Trump must end conflicts
Soon after the United States first opened for business, an array of European monarchies predicted the new and novel republic’s rapid demise and worked diligently to achieve it. That’s why the Founders included Article I, Section 9 in the Constitution. The Emoluments Clause precludes any officeholder from accepting anything from anyone without the specific consent of Congress.
Attempts to influence the government are as great or greater today than they were in 1789. Yet President-elect Donald J. Trump has declined to take sound steps that his predecessors have taken to avoid such conflicts.
Norman L. Eisen, who was ethics counsel for President George W. Bush; Richard W. Painter, who held the same post in the Obama administration; and Laurence H. Tribe, a renowned professor of constitutional law at Harvard University, have produced a paper detailing why Mr. Trump must follow his predecessors’ example.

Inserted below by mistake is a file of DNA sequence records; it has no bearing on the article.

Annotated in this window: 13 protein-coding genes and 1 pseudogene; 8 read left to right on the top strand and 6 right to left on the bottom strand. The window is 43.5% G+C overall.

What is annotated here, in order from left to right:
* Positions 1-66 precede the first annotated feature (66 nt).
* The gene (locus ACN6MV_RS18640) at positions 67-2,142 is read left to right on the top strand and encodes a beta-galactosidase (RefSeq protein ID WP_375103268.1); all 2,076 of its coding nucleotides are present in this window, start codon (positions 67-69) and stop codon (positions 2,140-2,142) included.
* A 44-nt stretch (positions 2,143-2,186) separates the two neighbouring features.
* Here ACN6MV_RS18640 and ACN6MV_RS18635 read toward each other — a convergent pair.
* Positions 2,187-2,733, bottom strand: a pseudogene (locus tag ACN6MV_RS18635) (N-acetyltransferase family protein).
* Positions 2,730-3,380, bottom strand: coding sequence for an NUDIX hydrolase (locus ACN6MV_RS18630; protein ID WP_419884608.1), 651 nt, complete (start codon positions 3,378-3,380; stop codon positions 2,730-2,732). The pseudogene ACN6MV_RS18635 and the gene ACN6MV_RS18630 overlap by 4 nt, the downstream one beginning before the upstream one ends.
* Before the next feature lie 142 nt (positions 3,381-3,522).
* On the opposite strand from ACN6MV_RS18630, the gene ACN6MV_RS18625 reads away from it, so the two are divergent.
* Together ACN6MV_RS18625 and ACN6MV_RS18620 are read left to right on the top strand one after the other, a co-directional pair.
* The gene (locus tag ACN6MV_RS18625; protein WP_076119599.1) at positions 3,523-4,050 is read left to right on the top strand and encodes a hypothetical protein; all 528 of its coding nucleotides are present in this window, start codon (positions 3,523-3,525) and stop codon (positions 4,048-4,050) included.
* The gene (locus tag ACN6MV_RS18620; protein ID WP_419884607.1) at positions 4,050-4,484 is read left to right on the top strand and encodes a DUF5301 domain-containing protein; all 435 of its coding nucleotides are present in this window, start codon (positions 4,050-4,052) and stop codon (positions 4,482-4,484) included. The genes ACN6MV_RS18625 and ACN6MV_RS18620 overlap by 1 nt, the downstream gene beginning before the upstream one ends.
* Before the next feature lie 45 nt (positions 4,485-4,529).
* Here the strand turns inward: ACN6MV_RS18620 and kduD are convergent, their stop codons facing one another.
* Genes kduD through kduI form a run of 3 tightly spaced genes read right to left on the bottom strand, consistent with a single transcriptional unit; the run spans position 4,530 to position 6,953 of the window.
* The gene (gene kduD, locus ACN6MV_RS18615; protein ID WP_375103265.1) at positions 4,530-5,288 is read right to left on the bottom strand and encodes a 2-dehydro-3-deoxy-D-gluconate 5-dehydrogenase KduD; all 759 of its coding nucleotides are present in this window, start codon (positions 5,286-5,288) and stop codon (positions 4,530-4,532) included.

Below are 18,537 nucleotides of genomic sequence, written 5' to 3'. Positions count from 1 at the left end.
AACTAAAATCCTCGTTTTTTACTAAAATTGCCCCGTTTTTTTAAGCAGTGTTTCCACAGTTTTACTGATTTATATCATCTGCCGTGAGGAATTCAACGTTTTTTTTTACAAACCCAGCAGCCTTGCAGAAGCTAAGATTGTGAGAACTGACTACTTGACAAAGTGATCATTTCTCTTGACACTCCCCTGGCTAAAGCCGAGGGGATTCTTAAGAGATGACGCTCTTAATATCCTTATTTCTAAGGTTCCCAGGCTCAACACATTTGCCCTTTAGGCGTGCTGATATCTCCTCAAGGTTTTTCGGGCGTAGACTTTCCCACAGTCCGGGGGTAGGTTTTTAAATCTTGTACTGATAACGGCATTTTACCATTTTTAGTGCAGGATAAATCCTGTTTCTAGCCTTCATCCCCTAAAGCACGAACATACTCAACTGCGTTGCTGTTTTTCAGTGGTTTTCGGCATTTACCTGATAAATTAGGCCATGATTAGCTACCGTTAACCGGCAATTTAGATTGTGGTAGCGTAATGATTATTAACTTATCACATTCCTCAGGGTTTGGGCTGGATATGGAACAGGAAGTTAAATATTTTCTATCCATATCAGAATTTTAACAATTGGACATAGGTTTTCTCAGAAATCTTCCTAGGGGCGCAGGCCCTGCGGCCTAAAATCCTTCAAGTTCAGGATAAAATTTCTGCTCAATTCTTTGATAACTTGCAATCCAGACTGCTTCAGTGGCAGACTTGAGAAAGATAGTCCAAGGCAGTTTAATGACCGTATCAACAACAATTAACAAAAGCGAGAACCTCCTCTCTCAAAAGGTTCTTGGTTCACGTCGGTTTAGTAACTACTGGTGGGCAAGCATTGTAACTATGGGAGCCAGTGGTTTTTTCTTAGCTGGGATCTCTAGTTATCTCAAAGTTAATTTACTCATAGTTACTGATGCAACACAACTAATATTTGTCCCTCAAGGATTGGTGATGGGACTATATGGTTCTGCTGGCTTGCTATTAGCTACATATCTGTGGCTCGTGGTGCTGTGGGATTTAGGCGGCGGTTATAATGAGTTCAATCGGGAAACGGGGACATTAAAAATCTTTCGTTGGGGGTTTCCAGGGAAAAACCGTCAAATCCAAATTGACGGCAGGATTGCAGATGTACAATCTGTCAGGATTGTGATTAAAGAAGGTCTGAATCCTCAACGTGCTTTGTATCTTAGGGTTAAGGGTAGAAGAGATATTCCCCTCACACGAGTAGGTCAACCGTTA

Some of Mr. Trump’s impending conflicts are obvious. His Trump International Hotel in Washington operates under a lease with the General Services Administration. As president, he would be the landlord and the tenant.
At least 10 labor practice cases are pending against Trump interests at the National Labor Relations Board, where Mr. Trump likely would fill two vacancies.
The list goes on. But as the scholars note, the intent of the Emoluments Clause is to head off case-by-case parsing of conflicts. It means to prevent such conflicts rather than to resolve them after the fact.
Mr. Trump should agree to a blind trust to avoid a collision with the Constitution.